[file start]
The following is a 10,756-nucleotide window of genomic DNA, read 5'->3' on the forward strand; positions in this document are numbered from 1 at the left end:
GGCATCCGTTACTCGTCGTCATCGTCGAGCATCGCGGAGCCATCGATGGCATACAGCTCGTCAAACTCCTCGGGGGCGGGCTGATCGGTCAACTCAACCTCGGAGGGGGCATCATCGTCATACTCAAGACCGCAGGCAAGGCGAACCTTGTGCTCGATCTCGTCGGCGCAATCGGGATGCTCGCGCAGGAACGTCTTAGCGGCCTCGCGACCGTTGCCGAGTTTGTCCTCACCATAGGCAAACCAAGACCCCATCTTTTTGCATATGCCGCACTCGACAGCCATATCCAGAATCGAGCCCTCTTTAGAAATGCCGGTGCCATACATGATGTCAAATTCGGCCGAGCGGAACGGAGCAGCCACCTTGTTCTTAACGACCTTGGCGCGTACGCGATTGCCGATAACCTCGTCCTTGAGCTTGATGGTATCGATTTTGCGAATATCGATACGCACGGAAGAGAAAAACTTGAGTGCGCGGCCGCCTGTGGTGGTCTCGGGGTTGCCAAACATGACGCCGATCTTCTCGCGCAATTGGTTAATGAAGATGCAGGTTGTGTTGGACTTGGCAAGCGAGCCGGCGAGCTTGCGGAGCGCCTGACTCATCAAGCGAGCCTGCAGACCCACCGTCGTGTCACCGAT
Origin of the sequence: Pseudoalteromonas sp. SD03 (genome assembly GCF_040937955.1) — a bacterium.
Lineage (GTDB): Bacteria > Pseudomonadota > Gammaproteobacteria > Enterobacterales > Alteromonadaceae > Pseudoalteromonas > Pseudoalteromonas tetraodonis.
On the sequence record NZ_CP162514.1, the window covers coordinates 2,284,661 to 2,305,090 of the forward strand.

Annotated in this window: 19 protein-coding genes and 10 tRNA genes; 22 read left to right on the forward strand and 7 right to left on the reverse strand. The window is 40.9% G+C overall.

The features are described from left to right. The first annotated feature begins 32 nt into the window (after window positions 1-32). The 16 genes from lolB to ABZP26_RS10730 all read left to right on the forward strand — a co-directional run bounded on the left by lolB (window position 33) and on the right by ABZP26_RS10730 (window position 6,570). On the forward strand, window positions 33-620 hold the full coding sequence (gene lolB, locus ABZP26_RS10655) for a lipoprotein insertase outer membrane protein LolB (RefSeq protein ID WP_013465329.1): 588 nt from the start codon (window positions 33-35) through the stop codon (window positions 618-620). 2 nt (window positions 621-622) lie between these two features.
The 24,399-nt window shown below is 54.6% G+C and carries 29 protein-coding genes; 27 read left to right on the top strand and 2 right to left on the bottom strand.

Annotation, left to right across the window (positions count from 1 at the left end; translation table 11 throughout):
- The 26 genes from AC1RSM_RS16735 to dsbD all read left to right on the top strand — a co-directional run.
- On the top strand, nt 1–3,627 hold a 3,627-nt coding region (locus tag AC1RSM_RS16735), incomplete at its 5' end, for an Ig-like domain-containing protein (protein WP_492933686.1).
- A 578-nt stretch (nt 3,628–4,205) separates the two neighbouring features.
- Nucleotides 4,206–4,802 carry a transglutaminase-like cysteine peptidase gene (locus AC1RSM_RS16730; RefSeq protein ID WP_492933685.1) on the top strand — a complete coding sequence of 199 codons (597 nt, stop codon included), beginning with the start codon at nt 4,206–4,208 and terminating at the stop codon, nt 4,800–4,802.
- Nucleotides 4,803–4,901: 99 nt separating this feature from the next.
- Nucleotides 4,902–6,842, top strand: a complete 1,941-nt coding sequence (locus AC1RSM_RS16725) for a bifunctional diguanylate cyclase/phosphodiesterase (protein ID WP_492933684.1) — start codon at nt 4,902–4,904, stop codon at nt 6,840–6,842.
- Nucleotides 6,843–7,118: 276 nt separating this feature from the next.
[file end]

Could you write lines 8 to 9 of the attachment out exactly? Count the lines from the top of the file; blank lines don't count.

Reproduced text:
The 24,399-nt window shown below is 54.6% G+C and carries 29 protein-coding genes; 27 read left to right on the top strand and 2 right to left on the bottom strand.

Annotation, left to right across the window (positions count from 1 at the left end; translation table 11 throughout):